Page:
Hearing problems are very common as one approaches old age. Reports say that nearly 50% of all people over 75 suffer from some type of hearing impairment. Despite the high recorded cases, however, very few senior patients opt to undergo the proper hearing loss treatment. In fact, only 22% of seniors past 80 have ever even used any type of hearing aid.
The lack of urgency in getting hearing treatment stems from the fact that not many people understand the importance of a regular ear or auditory hearing test/checkup. Mild hearing impairment is a normal sign of aging. However, that does not mean patients can completely forego getting the necessary treatment.
The three different types of hearing loss complications include sensorineural hearing loss, conductive hearing loss, and mixed hearing loss. They vary in severity, causes, and treatments required.
Mixed hearing loss occurs when both the outer or middle ear and inner ear are damaged at the same time. Think of it as a mix of sensorineural and conductive hearing loss. This disease prevents sounds from passing from the outer to the inner ear while blocking the nerve pathway to the brain.
The most common causes of mixed hearing loss include:
Conductive hearing loss is the result of damages in the middle ear. This complication prevents sound waves from traveling past the outer ear or middle ear. As a result, people suffering from conductive hearing loss may have trouble understanding soft sounds, while loud noise may appear muffled.
The most common causes of conductive hearing loss include:
Sensorineural Hearing Loss (Outer Ear Damage)
Sensorineural hearing loss stems from damages in the inner ear. This complication prevents the inner ear from sending signals to the brain via the auditory nerve pathway.
The most common causes of sensorineural hearing loss include:
Understanding what situations, abnormalities, or defects can cause hearing loss is essential to hearing care. Patients need to know what to steer clear from. Deafness can be the result of a wide range of causes, these include:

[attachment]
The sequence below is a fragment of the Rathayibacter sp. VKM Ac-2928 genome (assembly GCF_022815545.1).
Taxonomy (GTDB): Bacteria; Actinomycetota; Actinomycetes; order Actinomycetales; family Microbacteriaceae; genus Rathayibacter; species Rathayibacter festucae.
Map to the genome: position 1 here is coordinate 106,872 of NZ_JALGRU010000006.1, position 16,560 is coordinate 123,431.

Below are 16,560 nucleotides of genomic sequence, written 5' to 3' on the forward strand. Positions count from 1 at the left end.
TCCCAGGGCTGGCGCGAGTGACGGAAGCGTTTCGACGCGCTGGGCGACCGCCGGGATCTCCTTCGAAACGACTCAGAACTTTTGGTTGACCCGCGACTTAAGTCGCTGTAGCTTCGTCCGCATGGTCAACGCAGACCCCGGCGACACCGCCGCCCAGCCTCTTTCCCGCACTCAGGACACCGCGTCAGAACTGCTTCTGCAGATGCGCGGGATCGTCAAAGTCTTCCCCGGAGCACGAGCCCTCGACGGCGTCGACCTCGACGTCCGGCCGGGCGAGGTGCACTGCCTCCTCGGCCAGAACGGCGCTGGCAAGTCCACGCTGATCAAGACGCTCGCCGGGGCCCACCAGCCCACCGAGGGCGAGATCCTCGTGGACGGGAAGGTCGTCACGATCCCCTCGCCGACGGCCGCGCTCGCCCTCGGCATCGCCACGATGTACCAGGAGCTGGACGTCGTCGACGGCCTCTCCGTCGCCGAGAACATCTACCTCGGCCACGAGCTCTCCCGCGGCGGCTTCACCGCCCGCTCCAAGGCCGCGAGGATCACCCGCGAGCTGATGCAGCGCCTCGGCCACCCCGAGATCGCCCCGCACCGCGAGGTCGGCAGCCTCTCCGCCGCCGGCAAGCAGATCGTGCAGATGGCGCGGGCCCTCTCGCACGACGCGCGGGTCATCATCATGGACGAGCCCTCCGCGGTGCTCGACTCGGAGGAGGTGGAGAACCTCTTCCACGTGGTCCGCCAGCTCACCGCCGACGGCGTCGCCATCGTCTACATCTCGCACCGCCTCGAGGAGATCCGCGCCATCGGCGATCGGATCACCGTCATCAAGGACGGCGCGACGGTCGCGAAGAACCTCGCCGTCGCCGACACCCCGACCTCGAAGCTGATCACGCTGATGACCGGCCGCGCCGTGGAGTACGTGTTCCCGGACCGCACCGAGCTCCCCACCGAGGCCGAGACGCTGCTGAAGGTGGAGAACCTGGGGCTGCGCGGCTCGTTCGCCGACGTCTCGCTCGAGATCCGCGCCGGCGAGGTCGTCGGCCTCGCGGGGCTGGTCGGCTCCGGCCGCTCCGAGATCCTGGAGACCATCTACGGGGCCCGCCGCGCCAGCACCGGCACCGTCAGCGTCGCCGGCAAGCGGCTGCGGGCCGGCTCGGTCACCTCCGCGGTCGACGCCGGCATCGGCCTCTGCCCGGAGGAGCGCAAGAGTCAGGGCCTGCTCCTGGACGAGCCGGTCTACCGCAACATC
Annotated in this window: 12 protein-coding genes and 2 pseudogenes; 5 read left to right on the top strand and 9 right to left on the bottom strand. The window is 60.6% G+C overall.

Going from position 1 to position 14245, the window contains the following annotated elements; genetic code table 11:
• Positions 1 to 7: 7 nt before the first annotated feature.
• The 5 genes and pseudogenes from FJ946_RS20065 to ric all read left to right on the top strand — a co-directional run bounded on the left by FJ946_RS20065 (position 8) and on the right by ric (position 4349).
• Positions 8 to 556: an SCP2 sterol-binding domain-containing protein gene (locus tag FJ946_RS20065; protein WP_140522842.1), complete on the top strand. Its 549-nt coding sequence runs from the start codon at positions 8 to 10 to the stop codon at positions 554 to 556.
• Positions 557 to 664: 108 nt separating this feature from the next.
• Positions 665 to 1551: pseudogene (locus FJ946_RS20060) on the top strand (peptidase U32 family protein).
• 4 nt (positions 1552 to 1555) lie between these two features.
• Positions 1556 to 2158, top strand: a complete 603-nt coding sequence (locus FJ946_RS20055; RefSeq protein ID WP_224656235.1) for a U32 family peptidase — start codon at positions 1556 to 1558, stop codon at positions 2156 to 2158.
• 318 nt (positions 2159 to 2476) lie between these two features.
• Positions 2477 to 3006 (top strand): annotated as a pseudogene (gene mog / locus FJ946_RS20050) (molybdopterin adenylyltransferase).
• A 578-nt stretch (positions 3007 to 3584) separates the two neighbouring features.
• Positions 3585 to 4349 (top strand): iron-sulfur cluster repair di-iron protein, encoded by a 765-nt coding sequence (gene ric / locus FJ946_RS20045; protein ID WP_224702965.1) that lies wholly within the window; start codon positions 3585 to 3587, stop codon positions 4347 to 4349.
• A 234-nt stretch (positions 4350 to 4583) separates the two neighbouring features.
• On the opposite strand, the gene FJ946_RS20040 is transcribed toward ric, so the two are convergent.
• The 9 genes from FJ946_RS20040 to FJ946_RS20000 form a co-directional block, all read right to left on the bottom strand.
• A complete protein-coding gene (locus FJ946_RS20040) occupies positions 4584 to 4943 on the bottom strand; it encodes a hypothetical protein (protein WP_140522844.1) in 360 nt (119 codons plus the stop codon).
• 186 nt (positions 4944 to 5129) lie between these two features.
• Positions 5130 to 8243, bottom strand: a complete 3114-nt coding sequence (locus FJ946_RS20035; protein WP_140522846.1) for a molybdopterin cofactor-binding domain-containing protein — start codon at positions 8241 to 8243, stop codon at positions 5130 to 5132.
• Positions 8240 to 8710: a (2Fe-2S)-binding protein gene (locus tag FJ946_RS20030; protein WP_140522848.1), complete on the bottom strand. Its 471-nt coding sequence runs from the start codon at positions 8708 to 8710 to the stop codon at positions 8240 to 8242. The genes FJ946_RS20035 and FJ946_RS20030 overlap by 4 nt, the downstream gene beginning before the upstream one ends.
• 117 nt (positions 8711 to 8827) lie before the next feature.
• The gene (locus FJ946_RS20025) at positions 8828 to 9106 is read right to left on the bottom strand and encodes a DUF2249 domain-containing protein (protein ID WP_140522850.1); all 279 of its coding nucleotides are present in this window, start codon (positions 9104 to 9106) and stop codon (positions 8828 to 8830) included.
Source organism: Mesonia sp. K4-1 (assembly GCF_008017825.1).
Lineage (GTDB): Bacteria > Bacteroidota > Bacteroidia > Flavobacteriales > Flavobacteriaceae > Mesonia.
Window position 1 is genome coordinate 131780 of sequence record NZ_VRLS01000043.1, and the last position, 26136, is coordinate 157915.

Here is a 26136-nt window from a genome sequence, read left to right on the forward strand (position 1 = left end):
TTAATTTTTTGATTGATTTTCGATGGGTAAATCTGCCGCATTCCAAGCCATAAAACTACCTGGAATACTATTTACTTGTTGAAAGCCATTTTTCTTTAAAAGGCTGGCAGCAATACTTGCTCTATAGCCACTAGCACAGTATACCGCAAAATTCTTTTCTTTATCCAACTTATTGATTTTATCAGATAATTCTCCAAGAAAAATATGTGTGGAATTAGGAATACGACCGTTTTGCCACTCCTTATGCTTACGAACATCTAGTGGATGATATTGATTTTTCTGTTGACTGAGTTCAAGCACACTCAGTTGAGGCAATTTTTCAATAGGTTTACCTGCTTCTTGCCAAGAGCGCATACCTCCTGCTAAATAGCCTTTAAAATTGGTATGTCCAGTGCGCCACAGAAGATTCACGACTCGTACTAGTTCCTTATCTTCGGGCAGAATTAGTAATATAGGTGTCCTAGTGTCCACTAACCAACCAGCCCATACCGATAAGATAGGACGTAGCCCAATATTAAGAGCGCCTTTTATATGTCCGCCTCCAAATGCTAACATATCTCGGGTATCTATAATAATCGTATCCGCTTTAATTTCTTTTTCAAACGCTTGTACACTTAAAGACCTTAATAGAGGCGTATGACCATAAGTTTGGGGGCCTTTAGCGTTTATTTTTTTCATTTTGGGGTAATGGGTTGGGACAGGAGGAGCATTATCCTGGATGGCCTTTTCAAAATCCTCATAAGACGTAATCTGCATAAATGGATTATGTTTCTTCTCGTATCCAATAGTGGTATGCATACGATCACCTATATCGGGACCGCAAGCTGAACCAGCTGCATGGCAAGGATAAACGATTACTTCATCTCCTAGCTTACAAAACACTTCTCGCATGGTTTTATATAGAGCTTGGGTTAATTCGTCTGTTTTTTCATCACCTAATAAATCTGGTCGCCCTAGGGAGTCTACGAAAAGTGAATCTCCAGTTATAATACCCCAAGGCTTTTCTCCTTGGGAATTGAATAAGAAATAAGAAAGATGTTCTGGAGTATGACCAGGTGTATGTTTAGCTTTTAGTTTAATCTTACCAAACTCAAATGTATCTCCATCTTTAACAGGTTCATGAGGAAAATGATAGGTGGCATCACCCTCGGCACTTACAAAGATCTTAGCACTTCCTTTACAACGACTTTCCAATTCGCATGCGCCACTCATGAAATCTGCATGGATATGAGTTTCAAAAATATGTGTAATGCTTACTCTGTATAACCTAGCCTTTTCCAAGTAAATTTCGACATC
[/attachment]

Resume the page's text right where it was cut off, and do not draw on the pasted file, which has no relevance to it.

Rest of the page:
There are several ways to restore a patient's hearing. The required treatment or operation heavily depends on the severity of the auditory complication. The most common options include:
Perhaps the most common solution to restoring auditory issues is to use a hearing aid. These are small devices that help patients understand different sounds by picking up the sound waves and converting them digitally into signals the nerve pathway can easily send.
Hearing aids come in different shapes and sizes. They vary from small, discreet ITC devices that stay hidden inside the ear canal to larger pieces ideal for patients suffering from dexterity issues such as arthritis.
This is a fairly simple operation that removes any puss, infection, or wax blocking sounds from passing through the ear canal.
Patients with abnormal ossicles can consider having deformities surgically removed. In most cases, patients with the aforementioned types of abnormalities won't benefit from hearing aids.
If hearing aids no longer help you detect sounds and there's no deformity in your ear, you might have to consider getting a cochlear implant. This is a major operation where a licensed surgeon inserts an artificial hollow tube called a cochlear into your inner ear.
There is no one-size-fits-all solution to addressing hearing loss. If your hearing loss is caused by a foreign object lodged in one part of the ear, then the said object will have to be removed. Meanwhile, people with age-related hearing loss may have to resort to hearing aids and instruments.
Regularly exercising your ear/ears is a solid way to naturally improve your hearing without relying on surgery or hearing aids. To get started, try speech sounds exercises. Have a partner read phrases from an unfamiliar source (article, magazine, or book) and repeat after them. The goal is to be able to repeat the phrases said out loud without having your partner repeat specific words or phrases.
Also, avoid exposure to loud noise. The auditory nerve system is very sensitive, especially among older adults, and listening to different loud sounds blaring through speakers, earphones, or heavy machinery may cause deafness.
Hearing loss is very common among seniors. In fact, studies show that one in three people aged 65 to 74 suffers from some type of hearing loss complication.
Overall, early treatment is the key to avoiding long-term deafness, profound hearing loss, or even permanent hearing loss. So don't be afraid to consult audiologists. Only a licensed doctor that specializes in hearing loss can properly diagnose your existing condition and prescribe the necessary therapy.
Also, take care of your ears. Aging is not something you can reverse, but you can steer clear of other causes of hearing loss. Avoid long-term exposure to loud sounds, address ear infections right away, get treated for diseases such as diabetes that are known to impair one's hearing, and try not to get into an accident that results in some type of hearing loss.
There's more life as an aging adult than just finding a good hearing solution. Visit Senior Strong for more tips on how to maintain your quality of life and stay healthy as you approach old age.